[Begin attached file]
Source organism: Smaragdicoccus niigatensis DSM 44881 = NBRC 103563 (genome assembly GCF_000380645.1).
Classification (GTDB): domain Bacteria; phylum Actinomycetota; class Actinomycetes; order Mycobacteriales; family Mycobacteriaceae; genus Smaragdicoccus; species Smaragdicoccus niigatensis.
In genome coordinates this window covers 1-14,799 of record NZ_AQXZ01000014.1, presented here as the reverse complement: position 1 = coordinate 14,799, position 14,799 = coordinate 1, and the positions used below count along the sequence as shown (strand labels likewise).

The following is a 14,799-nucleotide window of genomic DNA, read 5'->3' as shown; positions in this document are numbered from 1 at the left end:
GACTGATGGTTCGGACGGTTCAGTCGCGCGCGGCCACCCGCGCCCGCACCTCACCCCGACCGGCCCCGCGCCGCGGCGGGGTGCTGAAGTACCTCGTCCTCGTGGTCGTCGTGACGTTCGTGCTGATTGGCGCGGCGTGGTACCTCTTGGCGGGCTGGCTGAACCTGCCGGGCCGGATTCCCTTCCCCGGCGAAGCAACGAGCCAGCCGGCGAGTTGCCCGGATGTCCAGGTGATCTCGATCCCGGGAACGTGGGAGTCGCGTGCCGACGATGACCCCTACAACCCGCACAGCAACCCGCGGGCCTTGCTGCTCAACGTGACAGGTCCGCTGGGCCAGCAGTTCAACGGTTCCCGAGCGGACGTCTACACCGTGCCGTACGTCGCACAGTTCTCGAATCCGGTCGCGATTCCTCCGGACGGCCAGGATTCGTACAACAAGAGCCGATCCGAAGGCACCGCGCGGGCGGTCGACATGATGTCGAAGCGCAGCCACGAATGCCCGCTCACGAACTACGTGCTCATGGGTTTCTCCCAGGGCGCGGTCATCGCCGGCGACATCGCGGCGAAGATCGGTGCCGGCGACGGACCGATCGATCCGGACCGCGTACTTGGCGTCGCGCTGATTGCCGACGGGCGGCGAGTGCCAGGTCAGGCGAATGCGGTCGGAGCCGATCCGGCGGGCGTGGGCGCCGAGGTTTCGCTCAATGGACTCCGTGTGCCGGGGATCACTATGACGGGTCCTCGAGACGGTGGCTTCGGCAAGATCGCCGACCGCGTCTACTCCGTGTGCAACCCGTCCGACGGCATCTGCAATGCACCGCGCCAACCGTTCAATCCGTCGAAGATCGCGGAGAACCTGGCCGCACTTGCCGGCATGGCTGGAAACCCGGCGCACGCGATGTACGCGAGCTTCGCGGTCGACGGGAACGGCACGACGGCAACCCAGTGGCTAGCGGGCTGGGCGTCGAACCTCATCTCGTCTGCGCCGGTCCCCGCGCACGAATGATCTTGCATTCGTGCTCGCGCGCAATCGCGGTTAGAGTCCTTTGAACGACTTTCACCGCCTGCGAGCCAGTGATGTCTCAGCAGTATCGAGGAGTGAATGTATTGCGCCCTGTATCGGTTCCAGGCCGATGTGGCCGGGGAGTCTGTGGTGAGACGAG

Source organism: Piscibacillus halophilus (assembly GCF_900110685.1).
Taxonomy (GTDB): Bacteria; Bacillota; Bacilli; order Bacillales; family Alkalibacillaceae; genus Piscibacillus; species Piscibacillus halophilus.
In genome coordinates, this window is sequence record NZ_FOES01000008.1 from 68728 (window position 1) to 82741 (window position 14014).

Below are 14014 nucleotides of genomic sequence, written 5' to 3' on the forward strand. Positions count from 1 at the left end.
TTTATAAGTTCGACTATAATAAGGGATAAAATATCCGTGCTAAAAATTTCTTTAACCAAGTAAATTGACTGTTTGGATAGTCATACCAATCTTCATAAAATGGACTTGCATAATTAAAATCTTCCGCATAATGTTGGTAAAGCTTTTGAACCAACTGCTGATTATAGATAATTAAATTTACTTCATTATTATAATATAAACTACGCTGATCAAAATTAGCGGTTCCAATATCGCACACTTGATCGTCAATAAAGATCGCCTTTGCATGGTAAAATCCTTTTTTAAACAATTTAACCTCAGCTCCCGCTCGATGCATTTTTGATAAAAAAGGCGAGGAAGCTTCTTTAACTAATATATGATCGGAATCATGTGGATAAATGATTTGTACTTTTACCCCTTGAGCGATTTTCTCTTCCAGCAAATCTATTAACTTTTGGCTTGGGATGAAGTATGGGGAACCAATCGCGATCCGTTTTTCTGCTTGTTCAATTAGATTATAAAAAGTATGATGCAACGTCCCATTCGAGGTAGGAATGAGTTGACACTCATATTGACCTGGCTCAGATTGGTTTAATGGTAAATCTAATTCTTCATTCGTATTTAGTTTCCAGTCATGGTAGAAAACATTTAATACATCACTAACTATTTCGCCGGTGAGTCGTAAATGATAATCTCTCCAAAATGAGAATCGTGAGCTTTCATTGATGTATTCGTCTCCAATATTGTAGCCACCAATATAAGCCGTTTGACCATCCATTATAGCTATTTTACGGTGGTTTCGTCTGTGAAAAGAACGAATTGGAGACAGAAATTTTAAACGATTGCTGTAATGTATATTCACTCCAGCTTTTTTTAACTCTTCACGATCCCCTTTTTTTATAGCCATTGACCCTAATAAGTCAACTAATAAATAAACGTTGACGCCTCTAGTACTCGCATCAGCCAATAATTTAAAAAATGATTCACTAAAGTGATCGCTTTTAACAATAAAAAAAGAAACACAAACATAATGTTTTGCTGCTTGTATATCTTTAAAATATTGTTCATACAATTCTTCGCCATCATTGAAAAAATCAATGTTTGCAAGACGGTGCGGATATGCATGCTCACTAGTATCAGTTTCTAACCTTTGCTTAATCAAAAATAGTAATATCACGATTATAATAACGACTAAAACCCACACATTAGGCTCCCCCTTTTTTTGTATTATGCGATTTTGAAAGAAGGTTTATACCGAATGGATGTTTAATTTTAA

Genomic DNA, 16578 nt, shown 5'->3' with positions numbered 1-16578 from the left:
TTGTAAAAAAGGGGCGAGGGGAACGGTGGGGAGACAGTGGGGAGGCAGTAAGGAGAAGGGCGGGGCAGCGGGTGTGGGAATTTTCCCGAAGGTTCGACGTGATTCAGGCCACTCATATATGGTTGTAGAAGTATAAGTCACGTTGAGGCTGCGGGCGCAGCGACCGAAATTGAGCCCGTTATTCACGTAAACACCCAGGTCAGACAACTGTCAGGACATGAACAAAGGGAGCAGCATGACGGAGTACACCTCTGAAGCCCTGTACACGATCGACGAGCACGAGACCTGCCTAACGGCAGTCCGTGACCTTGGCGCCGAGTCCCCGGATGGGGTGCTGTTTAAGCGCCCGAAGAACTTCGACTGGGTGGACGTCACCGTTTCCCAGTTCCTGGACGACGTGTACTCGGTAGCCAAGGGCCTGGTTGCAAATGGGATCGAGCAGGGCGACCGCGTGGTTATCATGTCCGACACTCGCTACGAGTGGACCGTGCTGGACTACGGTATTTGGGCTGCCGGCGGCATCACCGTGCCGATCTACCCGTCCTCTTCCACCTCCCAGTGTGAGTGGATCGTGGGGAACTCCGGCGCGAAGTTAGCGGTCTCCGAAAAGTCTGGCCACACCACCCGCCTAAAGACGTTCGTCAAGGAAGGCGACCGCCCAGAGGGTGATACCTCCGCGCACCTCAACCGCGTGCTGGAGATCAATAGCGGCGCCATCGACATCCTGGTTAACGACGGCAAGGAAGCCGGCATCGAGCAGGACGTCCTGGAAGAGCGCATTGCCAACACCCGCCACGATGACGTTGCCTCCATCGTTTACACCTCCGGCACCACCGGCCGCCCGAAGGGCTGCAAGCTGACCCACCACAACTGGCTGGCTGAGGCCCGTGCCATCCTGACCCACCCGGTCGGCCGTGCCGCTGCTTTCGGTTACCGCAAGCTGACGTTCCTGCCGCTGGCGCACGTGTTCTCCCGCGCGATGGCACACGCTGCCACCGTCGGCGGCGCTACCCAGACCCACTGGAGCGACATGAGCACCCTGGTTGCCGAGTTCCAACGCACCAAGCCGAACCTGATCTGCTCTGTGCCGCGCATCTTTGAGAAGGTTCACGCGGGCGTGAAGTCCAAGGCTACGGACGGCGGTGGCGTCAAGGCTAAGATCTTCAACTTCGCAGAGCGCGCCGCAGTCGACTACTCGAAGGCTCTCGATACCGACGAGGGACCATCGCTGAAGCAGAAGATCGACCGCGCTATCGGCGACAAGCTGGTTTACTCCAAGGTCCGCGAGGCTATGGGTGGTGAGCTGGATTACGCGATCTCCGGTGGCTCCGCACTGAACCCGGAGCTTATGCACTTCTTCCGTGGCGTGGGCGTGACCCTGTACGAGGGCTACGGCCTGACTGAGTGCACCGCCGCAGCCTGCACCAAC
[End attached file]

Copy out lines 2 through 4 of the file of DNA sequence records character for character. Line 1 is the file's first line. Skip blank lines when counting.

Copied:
Classification (GTDB): domain Bacteria; phylum Actinomycetota; class Actinomycetes; order Mycobacteriales; family Mycobacteriaceae; genus Smaragdicoccus; species Smaragdicoccus niigatensis.
In genome coordinates this window covers 1-14,799 of record NZ_AQXZ01000014.1, presented here as the reverse complement: position 1 = coordinate 14,799, position 14,799 = coordinate 1, and the positions used below count along the sequence as shown (strand labels likewise).

The following is a 14,799-nucleotide window of genomic DNA, read 5'->3' as shown; positions in this document are numbered from 1 at the left end: